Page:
On going projects

Community Action Research Programme Plus (CARP+) - On going Projects

Enhancing Access to High Quality Seed Potato for Improved Productivity and Income of Smallholder Farmers in Nakuru County (HQSPIPI)

Project Summary
The project seeks to transform the potato value chain within Nakuru County into a vibrant commercialized sub-sector for improved  income  and  livelihoods  of  smallholder  farmers.  It  seek  to  strengthen  approximately  6000  smallholder  farmers  in  Nakuru County, Kenya, through the facilitaton of potato value chain (PVC) platforms, as well as build research and skills capacity for students and support incubation of (2) business ideas along the PVC. This is in line with the global blueprint on Sustainable Development Goals that aim at zero poverty and no hunger. This project brings in Baraka Agricultural College as a partner who has experiental learning in all her undertakings, through their outreach programs to farmers.  The proposed work aims at improving incomes of smallholder farmers and potato value chain actors in Nakuru County through inclusive action research by Egerton, Baraka, agribusinesses, regulator, and the Ministry of Agriculture. It will pursue a collaborative action  research approach that will encourage active partcipation of undergraduate and graduate students who will be attached at Egerton, Baraka, Agricultural Development Corporaton Molo, National Potato Council of Kenya, AgriProfocus, Nakuru Smallholder Farmers Association and the Min of agriculture..  Read More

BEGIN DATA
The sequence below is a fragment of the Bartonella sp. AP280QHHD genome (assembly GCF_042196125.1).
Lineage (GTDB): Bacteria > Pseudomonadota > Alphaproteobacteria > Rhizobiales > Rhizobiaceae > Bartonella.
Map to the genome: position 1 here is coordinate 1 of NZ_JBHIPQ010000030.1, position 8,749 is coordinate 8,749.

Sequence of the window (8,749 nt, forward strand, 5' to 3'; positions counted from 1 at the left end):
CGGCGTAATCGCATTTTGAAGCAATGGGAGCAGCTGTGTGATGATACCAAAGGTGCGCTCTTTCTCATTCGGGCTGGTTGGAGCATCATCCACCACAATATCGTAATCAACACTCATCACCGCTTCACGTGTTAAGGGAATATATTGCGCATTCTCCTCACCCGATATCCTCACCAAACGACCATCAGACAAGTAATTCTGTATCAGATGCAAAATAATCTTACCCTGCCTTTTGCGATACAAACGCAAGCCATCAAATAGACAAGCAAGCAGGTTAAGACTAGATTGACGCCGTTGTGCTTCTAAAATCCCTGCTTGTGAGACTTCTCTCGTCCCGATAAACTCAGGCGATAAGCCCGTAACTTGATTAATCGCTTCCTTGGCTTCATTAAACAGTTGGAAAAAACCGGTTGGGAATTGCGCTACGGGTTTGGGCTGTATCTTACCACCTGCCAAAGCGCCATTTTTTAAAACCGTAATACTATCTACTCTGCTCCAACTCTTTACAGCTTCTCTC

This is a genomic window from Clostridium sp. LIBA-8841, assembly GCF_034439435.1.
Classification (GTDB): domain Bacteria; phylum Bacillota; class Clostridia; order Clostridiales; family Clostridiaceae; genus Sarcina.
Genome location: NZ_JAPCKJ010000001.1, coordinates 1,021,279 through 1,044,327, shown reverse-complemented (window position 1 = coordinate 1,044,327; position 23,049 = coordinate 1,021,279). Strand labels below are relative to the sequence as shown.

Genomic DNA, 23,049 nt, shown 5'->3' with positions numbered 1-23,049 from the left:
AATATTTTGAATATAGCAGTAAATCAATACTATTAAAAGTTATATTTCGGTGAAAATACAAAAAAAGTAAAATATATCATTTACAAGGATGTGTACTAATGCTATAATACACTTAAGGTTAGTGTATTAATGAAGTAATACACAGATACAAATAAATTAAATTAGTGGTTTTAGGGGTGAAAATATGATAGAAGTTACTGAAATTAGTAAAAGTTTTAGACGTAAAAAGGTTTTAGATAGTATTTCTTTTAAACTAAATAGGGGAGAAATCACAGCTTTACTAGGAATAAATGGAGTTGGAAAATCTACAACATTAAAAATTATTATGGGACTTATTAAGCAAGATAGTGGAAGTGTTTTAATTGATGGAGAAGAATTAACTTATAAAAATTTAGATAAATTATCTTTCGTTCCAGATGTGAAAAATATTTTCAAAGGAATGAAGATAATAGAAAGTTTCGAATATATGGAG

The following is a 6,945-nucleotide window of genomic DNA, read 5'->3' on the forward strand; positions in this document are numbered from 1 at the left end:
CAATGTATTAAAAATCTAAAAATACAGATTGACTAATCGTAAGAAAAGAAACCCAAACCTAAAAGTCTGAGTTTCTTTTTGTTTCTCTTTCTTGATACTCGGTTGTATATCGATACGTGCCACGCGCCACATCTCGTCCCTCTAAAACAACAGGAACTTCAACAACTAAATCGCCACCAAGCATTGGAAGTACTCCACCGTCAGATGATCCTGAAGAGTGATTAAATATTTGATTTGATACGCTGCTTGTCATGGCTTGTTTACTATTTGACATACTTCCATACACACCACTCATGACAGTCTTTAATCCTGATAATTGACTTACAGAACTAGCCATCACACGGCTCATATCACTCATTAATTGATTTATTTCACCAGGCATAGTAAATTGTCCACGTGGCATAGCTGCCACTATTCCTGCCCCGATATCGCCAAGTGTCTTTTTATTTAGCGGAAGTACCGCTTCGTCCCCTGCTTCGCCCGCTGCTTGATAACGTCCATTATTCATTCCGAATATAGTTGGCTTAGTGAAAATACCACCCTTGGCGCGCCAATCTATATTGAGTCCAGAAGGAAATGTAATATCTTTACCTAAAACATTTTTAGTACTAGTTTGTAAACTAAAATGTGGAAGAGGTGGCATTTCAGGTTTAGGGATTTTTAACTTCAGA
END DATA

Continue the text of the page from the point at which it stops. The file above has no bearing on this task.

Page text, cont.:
Enhancing Pig Production and Marketing for Smallholder Farmers’ Livelihood Improvement in Northern Uganda (EPMSNU)

Project Summary
Pig production is suited to smallholder production because pig rearing in comparison to other livestock have unique characteristics such as faster growth rates; ability to be kept on a small piece of land; high rate of multiplication; ability to be fed on many different crop and animal products and by-products; and the fact that pig products have ready markets. Despite the enormous advantages and opportunities that pig rearing can offer to smallholder farmers in Uganda, production and productivity are constrained by many factors.  Read More